East Village: Mayree opened this week, a new Southern Thai restaurant from chef and owner Orawan Sawangphol, who comes to New York to open her restaurant by way of Ohio and Illinois. She’s originally from Phang Nga, a province in southern Thailand, and grew up working in her family’s restaurant, a spokesperson tells us, where she made her great-grandmother’s family recipes. Look for dishes like kua kling curry with pork, Thai chiles, jasmine rice and fried egg, and jor rang, coconut shrimp soup with turmeric, lemongrass, shrimp paste, and peppers. 58 E. First Street, near East Houston Street

Flatiron: Michelin-starred sushi bro destination Noda from Shigeyuki Tsunoda has opened Shinji’s, a cocktail bar named for the Tokyo fixer Shinji Nohara connecting travelers to food and restaurants in Tokyo for 20 years — including the late Anthony Bourdain. The menu features nostalgia cocktails served at the bar and at tableside bar carts. 37 W. 20th Street, near Sixth Avenue

Fort Greene: Atlanta meatless burger chain Slutty Vegan opened with a menu of vegan patties, fries, and sweet potato pies — and a joyously enthusiastic following that warranted a block party for the opening that shut down a stretch of Fort Greene and caused New Yorkers from as far as the Bronx to wait in seemingly unending lines. It’s the second location outside of Georgia, with the first in Birmingham, Alabama. 690 Fulton Street, at South Portland Avenue

Greenpoint: 50 Norman has opened in Brooklyn, a three-in-one retail and restaurant complex in a 3500-square-foot space. First, there’s Dashi Okume, where customers can make their own dashi packs from a combination of 30 ingredients with dried bonito, kelp, and various mushrooms among them. The dine-in menu includes grilled salmon teishoku served with sides, rice, and miso soup, along with tonjiru, a pork and vegetable soup. The Dashi Okume opening correlates with lifestyle shop Cibone, offering plateware, kitchen items, and work by Japanese artists, while the third spot, House, a French Japanese nine-course tasting menu spot, will open in October. 50 Norman Avenue between Guernsey and Dobbin streets

Kips Bay: Late-night smash burger favorite 7th Street Burger opens a new Kips Bay location today. This is the team’s fourth location in addition to its original Seventh Street East Village location, a West Village, and an Upper East Side location. 364 Third Avenue, between East 26th and 27th streets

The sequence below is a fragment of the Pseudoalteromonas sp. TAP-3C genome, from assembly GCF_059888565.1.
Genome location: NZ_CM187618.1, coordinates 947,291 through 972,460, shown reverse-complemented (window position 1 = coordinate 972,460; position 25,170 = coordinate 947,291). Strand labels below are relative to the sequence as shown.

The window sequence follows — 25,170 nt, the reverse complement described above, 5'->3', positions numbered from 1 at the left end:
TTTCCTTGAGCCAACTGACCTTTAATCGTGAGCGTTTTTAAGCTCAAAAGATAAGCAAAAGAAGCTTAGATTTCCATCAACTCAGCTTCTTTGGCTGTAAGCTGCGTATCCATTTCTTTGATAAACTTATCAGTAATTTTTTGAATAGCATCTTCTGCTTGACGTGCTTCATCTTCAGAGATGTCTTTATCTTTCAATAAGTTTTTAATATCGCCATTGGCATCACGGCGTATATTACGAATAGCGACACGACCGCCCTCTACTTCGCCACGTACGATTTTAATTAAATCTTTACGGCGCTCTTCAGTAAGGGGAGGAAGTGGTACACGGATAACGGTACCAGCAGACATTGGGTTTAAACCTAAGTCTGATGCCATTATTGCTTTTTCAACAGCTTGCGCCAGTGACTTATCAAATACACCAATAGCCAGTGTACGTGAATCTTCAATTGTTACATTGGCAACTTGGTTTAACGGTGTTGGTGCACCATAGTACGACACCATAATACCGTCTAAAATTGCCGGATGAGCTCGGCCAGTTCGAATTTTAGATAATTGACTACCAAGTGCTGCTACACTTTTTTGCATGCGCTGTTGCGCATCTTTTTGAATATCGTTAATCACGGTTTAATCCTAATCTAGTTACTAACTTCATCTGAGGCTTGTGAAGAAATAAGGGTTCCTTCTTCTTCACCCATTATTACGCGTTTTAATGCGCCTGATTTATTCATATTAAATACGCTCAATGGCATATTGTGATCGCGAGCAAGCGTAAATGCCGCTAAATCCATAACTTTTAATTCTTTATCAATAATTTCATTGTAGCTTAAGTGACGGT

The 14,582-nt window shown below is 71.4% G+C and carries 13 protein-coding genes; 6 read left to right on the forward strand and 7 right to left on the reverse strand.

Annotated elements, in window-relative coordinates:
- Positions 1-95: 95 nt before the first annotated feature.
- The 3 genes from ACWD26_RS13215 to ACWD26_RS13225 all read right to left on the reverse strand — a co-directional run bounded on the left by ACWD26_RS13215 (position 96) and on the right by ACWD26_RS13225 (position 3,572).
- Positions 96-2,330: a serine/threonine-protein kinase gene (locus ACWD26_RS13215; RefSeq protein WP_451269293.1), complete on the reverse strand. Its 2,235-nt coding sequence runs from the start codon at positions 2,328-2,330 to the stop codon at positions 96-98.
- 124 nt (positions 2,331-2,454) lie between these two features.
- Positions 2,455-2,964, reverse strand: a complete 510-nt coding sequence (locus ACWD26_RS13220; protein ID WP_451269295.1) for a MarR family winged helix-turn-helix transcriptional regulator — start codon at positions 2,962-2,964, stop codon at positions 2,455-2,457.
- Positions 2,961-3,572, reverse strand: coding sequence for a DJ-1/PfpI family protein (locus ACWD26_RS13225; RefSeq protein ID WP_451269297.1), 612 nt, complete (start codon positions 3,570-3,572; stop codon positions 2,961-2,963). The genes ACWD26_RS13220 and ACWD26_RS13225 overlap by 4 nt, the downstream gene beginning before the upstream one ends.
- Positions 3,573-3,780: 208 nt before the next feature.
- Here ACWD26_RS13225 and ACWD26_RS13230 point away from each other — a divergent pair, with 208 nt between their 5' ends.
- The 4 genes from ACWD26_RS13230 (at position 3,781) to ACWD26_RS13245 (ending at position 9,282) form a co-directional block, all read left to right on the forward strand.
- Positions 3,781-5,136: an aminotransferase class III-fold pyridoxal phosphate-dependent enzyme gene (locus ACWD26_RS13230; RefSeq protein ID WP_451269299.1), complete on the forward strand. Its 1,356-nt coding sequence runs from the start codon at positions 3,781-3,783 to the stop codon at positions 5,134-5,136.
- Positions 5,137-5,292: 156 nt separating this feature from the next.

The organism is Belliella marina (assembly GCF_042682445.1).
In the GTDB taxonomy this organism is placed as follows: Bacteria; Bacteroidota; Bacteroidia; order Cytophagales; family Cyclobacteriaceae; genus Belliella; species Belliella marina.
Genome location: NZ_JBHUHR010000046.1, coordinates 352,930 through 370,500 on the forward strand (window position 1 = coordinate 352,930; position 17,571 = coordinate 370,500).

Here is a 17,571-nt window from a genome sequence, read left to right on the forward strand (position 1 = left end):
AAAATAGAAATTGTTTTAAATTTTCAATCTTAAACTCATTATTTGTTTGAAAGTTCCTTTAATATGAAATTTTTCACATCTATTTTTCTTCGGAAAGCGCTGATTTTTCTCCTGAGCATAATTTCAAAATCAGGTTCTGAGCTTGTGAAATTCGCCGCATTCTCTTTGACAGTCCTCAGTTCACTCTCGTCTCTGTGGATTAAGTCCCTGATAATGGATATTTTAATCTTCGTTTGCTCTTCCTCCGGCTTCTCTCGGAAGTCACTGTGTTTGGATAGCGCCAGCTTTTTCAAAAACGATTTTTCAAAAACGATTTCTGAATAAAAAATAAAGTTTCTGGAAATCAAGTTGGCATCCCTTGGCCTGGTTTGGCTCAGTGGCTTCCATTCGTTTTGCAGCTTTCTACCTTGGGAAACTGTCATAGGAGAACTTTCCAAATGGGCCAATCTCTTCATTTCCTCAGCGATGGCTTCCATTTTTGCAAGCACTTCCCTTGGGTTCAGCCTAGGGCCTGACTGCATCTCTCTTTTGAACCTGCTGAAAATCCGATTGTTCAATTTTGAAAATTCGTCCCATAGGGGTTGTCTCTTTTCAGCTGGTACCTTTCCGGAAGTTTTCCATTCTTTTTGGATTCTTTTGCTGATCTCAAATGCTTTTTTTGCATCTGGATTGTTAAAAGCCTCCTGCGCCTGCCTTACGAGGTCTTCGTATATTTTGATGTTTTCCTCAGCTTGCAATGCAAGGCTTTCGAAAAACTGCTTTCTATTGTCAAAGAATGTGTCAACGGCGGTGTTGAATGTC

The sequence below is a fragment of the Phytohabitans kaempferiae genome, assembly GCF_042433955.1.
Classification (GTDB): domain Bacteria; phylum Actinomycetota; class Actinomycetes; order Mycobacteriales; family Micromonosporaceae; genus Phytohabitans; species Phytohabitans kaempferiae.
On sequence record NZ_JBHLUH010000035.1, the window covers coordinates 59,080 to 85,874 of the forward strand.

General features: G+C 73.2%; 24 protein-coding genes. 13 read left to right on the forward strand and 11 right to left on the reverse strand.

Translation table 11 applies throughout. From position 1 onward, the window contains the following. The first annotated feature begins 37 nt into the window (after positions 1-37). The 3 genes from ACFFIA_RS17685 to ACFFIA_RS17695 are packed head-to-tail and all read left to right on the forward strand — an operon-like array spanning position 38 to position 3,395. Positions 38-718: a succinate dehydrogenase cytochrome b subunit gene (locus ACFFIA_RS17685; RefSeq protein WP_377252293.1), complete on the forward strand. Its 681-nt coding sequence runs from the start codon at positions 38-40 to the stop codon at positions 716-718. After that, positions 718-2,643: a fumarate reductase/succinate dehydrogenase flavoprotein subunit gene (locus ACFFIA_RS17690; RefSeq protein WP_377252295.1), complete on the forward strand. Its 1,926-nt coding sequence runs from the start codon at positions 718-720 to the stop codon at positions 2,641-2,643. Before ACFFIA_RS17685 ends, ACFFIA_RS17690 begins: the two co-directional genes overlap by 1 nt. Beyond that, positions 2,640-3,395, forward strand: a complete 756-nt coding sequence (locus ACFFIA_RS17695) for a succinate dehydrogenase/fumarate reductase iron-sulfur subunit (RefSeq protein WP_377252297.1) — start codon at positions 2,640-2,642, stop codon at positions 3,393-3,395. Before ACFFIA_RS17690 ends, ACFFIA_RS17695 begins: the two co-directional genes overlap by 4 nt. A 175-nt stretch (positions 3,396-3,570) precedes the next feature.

Midtown: Chef and restaurateur Daniel Boulud and sushi master chef George Ruan, formerly of Masa, have teamed up to open Jōji, below 1 Vanderbilt in an alcove of Grand Central Terminal. The 18-seat omakase restaurant includes a ten-seat counter and an eight-seat private room, with courses that showcase seasonal ingredients along with sake and wine pairings; the tasting starts at $375 per person. Customers can also order sushi to go at Jōji Box, which operates out of a connected storefront, with delivery beginning October 14. 1 Vanderbilt Avenue, at East 42nd Street

Midtown: With 17 Singaporean street food stalls — 11 opening NYC businesses for the first time — Urban Hawker is now open. The food hall has been a long time coming, conceived by KF Seetoh of Makansutra, a Singapore-based company that promotes Singaporean street food culture. Today, the hawker center has dishes like chili crabs, Hainanese chicken rice, ngoh hiang (minced pork and shrimp, water chestnuts, and onion wrapped in bean curd and fried). Other additions to the market include Lady Wong, the Southeast Asian pastry shop focused on Nanyang flavors, Jakarta Munch, with Indonesian rice and salad bowls, and Sling Bar for cocktails, among others. 135 W. 50th Street, near Seventh Avenue

Murray Hill: After a slew of pop-ups, delivery dinners, and a season on Top Chef, chef Jae Jung opened Kjun, a Cajun and Korean mash-up featuring dishes pork chop katsu with red beans and rice, fried chicken, tomato kimchi, and jambalaya. 154 E. 39th Street, near Third Avenue